Man at His Best

What I've Learned: James Rodriguez

On football, his home country and his passion.

BY Sim Wie Boon | Aug 8, 2016 | Fitness & Health

Hugo Boss

James Rodriguez, footballer, 25

Being from Colombia, but having also lived in Argentina, Portugal, France and Spain, it isn’t difficult for me to fit in anywhere. They were different times in my life. I was 15 when I was in Buenos Aires, very young. It was harsh. It was similar in Porto. I was very young, but I had a different status. Then I went to Monaco, before coming here [Spain]. I have learned many things in each of these countries—all of them are beautiful, and I only have good memories. Madrid is a fantastic city. I am very happy here, and I wish to stay here for many more years to come.

Among all the different leagues that I’ve played in, of course, my favourite is the Spanish one. But I have learned a lot of things from the others. They were all important stepping stones in my career to get here, right? I wouldn’t be at Real Madrid if not for them. They shaped me into the player that I am today.

You must never doubt yourself when you are sure of your skills and your talent. You must also have the confidence that you will do great things. I have never had any doubts when playing football, not here, nor at any other club.

Carlos Valderrama is a hero to a lot of people in Colombia. In fact, most people around the world regard him as one of the greatest, because of what he did, and what he is doing currently. And, well, his style is his own—it’s unique and definitely won’t look very good on me. [laughs]

The best goal that I’ve scored… I think it was the one against Uruguay in the 2014 World Cup. I think that was the most important one, because it meant we qualified for the quarter finals, a first in our history. That was a remarkable achievement for Colombia.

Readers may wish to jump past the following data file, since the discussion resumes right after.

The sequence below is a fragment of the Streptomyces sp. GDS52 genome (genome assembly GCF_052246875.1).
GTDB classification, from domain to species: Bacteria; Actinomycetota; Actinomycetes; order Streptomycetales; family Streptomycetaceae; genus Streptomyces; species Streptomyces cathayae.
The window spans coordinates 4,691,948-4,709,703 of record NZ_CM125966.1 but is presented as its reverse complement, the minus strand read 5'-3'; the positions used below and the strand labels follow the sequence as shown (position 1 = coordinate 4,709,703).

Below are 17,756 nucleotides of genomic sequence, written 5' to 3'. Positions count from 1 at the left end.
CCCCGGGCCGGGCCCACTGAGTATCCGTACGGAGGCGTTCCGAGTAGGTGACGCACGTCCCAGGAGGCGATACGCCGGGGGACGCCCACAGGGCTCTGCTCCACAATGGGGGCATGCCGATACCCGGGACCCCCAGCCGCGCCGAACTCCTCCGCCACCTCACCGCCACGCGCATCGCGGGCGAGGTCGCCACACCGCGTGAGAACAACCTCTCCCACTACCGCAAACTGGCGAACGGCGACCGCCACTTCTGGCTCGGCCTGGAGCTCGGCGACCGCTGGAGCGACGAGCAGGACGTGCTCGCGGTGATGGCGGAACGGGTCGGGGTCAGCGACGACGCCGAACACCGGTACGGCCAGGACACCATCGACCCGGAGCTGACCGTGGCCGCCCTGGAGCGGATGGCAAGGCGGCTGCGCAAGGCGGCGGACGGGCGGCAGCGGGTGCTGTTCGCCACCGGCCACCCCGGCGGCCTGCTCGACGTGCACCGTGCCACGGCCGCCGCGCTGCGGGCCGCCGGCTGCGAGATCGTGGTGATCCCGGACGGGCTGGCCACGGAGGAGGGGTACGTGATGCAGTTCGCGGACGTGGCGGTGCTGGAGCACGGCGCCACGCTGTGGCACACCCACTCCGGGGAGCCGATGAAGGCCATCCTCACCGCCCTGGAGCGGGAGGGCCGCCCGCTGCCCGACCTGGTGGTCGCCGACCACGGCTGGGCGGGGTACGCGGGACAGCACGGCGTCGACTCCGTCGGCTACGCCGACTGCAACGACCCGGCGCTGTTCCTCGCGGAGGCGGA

Greatest moment as a football player? Thank God, I’ve had many. I can tell you two of my best in recent memory though: the 2014 World Cup, which was something unique and beautiful; and my arrival at Real Madrid.

Despite being regarded as one of the best young players in the world, I wouldn’t say there is a lot of pressure on me. As I mentioned earlier, it’s very important that you know what you’re capable of, and that you are aware of your talent. You just need to get onto the field and do what you can, do all those things that brought you to this point. You have to focus on doing the right things. All the pressure comes together when you know that you are doing something wrong. But if you are working well, training hard, and taking care of yourself, it all vanishes.

I try to socialise with my teammates, such as Marcelo [Vieira], Cristiano [Ronaldo], Pepe [Képler Ferreira] and Keylor [Navas], as much as possible. They have a great sense of humour and good intentions. We are always joking and laughing, listening to music. It’s a very healthy environment. I would find it very hard to succeed at Real Madrid otherwise.

Once you reach a certain level like the one I am at now, you have to train well every day, always. If you don’t train properly, you will end up falling behind. I always try to train hard, feel good and put in more effort than the others, so I can be better prepared when I’m on the field.

Football is my passion. It’s something that I always wanted to do. When 
you have the chance to do something that you like, you feel very passionate about it, and you are willing to do it. I try to go to work every day with a smile on my face, with all my effort and energy. Always.

I’m not superstitious. I don’t have any pre-match rituals. I am the way I am. I just believe in God, and I pray before every match for God to help me do a good job. That’s all.

I really don’t know what I would be doing if I weren’t a professional footballer. 


First published in Esquire Malaysia, August 2016.